Imagine, she says, confessing to your pastor, “I am a rampant materialist. I am devoted to things, not people. I know that Jesus loved the poor. I try to avoid them.” Then imagine receiving forgiveness and being given your penance. “So select five of your most treasured things,” the pastor says, “your Bose radio, for example, your Jimmy Choose, your iPad, and give them to five people who would be head over heels to have them.”

“And then, on Saturday, load your yard tools into the trunk of your car, drive to the transitional neighborhood where so many elderly people live and help tidy yards and the remnants of parks and public spaces. Work all day long, from dawn to dusk; do it without telling anyone, do it for free. Not as punishment, not to inflict pain; as penance, as a sign of real repentance, of a life turned away from self and toward the repairing of relationships.”

We do not fool God with our spiritual maneuverings; making a show of our piety, our giving, our prayer, with an applauding audience in mind. It does not surprise God when the flames of our self-deception and our enthusiastic palm waving turn to cold, dark dust and ash.

Time to stir, Joel proclaims: Time to stir the ashes of faith grown dark and cold; Time to stir until we break the patterns of habit and will that extinguish the flame of God’s love. Because the prophet believes there is a chance; a chance to catch fire again; a chance that God might send a blessing.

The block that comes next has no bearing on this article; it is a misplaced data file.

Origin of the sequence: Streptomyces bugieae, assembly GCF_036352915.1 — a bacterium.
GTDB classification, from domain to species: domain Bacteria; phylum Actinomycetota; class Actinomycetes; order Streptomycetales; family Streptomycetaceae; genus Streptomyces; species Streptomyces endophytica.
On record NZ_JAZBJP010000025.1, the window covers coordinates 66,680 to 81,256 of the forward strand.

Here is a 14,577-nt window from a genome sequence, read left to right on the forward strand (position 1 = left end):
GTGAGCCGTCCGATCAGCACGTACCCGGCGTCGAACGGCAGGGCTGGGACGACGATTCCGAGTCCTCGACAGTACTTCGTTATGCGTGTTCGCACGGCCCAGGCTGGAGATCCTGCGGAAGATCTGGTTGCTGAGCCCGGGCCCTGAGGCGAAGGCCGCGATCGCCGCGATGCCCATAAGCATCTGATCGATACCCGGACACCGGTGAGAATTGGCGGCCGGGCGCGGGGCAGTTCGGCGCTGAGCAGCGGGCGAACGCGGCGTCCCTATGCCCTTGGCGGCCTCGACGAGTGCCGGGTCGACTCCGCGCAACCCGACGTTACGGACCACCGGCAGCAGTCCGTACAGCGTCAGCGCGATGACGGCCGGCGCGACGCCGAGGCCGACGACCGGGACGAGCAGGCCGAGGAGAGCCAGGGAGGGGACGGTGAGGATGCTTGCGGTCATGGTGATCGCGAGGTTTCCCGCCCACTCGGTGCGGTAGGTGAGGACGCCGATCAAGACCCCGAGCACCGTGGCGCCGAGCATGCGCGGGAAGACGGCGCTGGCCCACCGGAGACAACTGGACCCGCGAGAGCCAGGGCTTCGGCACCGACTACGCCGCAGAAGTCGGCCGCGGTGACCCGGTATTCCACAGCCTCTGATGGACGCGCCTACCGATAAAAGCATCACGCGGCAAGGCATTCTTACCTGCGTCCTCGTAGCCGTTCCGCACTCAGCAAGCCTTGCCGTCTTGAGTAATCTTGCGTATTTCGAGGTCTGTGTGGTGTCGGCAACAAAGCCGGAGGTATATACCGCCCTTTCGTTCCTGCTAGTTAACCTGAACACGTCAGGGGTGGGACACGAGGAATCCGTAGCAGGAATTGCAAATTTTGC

And of course, God already has. The blessing Joel could only anticipate has come close to use in Jesus; who came among us stirring ashes of hearts grown cold and closed to the love of God; who came challenging people to see God doing a new thing right in the midst of them.

Year after year, the mark of a sooty cross upon our brow reminds us that followers of Jesus found the spark of new life in his life and ministry. We may find it still.

For Joel’s people, ashes held the powerful promise of new life. They regularly burned their fields, reducing them to dust and ash so that new crops would have room to grow.

Remember the eruption of Mt. St. Helen’s volcano? Only one lupine survived the terrible fire and choking ash. Experts said the recovery would take 100 years. And yet, within months the shoots of lupine circling that single plant extended out two feet: Within five years, 24,000 lupine; within 10 years, 164,000 lupine. Green and good and lively things can come from ashes. Let us not turn away.

Rather, let us use this holy season to burn the fields of our hearts and minds, to allow new perspectives on ourselves and our world to spring forth. Let us repent, and turn, and create a space to wonder, (Wind) as Joel did, if perhaps God will send a blessing. And kindle a new and holy fire among us.

These are sermon notes and not for the purposes of publication.

Resources

The Message. Eugene Peterson

“Stirring the Ashes,” James P. Wind, The Christian Century, 2-1-89

“Remorse and Hope,” Susan Johnson, The Christian Century, 2-29-97

“Have a Lacrymose Lent,” Homiletics Prayers for a Privileged People, “Grieving our lost Children”, Walter Bruggemann Abingdon Press, 2008.

Speaking of Sin, Barbara Brown Taylor, Cowley Publications.